CALL FOR PAPER
Annual Meeting of the Society for Values in Higher Education
Elmhurst College (Illinois)
July 22-26, 2009
The Academy and the Marketplace
The university is an institution that functions within a marketplace yet often finds itself in tension with the values of the marketplace. This tension has existed for centuries. In the 19th century, John Henry Newman famously grappled with this tension in The Idea of a University, a work that has shaped greatly the conversation about higher education in Europe and the United States. Newman juxtaposed university education to education in professional skills, claiming that faculty should teach universal knowledge not simply vocational skills. This juxtaposition remains at the heart of American colleges and universities, manifesting itself in tensions between the humanities and professional education, between aesthetic values and instrumental rationality, and between the liberal arts education (often represented through the General Education program) and specialized majors.
For 2009, the Society for Values in Higher Education (an interdisciplinary organization committed to the role of higher education in promoting citizenship and the common good) is organizing two afternoon working groups for scholars, educators, and civic and business leaders to present work that both discerns the nature of these tensions in higher education and constructively poses solutions to them. Working groups will meet for 1.5 hours each afternoon for three days and will deal with one of two sets of questions:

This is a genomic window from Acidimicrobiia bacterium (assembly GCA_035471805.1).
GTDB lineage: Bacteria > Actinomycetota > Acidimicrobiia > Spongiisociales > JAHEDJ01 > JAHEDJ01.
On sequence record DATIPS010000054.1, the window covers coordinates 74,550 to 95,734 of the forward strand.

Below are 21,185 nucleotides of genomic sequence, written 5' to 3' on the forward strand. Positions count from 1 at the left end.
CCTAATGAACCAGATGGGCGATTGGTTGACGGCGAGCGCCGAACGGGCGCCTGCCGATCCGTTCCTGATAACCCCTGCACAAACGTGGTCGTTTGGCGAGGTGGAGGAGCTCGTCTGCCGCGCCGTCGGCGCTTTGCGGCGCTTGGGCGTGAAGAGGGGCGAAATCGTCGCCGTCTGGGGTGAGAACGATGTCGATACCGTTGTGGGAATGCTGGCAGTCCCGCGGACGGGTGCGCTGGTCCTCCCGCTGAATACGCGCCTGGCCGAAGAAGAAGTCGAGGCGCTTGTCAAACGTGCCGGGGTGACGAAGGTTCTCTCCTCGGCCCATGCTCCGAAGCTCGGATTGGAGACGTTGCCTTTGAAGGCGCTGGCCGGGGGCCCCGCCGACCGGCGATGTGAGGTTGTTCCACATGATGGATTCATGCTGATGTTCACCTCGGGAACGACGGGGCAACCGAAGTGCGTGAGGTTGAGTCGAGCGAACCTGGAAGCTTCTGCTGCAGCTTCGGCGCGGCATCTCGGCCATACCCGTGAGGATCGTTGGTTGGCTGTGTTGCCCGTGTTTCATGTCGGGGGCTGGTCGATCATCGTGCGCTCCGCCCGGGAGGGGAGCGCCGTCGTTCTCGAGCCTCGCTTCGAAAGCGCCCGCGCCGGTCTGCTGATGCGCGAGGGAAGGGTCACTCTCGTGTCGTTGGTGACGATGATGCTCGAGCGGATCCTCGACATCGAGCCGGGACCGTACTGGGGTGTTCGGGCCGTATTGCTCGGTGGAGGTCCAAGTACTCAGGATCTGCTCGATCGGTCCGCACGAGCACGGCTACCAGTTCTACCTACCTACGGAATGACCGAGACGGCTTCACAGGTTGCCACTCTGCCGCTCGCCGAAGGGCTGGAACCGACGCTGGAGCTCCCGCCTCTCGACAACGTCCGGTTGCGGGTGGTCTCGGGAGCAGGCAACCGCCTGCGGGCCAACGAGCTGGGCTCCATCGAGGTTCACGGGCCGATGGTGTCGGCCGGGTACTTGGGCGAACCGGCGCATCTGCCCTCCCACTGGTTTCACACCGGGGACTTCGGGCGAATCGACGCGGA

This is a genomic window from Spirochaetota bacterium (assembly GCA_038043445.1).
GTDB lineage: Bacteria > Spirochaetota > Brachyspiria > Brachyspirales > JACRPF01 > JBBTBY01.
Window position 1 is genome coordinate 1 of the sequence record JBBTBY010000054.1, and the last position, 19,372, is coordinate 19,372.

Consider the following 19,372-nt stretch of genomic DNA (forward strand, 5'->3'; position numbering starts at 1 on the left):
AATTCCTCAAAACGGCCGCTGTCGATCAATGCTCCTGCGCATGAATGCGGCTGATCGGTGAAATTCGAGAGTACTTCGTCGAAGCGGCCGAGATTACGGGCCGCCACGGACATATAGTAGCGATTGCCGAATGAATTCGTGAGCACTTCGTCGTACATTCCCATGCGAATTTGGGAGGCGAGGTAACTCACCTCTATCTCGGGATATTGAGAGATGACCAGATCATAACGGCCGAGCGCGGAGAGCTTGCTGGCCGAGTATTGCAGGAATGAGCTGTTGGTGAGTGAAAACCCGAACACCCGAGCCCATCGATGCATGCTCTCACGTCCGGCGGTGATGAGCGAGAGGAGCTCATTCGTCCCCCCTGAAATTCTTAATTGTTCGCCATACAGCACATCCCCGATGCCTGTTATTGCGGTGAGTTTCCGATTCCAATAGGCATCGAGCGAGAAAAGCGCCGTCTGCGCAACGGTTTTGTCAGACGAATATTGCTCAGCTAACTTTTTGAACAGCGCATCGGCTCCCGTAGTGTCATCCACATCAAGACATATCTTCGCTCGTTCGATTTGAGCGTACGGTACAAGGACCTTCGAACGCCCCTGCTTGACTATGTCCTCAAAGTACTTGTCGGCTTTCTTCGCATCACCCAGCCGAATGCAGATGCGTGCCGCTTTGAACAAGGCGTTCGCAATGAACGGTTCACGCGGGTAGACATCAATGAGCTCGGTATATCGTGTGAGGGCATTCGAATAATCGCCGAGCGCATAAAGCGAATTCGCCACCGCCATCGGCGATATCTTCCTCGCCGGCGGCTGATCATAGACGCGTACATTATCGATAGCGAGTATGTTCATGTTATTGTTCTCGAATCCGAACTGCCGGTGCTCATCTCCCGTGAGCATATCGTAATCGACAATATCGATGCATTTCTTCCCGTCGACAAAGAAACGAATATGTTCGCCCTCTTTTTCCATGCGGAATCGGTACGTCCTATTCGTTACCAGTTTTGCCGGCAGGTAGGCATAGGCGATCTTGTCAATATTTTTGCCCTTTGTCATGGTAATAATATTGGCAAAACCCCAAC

• What are the practical consequences of thinking of higher education in market terms? Are there any viable alternatives or will some form of instrumental rationality always determine decision making in higher education? Do consumer culture and its associated values threaten liberal education? If not, why not? If so, can anything be done to preserve liberal education within the predominant consumer culture?
• What are the successes and failures of revolutionary or radical pedagogy in the 20th century? What are the prospects for alternative pedagogies for the future, and how do they challenge traditional ideas about educational experience and its assessment?
Proposals for papers should be sent to Eric Bain-Selbo, Department Head, Philosophy and Religion, Western Kentucky University, 1906 College Heights Blvd., Bowling Green, KY 42101. Inquiries may be made to email@example.com. Proposals should not exceed 1000 words in length. Proposals are due by JANUARY 15, 2009. In keeping with the mission of the SVHE, interdisciplinary and/or practice-oriented proposals are especially encouraged.
Each participant in a working group will have the $200 registration fee waived for the 2009 Fellows Meeting. In addition, the program committee of the SVHE will select three papers for special recognition at the meeting. To be eligible for an award, completed drafts of the papers must be submitted by June 1, 2009 and authors must attend the SVHE meeting to present their papers. Each winning author will receive $500.
Distribution and Publications
Participants will have the option to post their completed work on the SVHE website. They also will be encouraged to submit their manuscripts for possible publication in Soundings: An Interdisciplinary Journal.
Philosophy and Religion
Western Kentucky University
1906 College Heights Blvd.
Bowling Green, KY 42101
(270)745-5744 Email: firstname.lastname@example.org Visit the website at http://www.svhe.org
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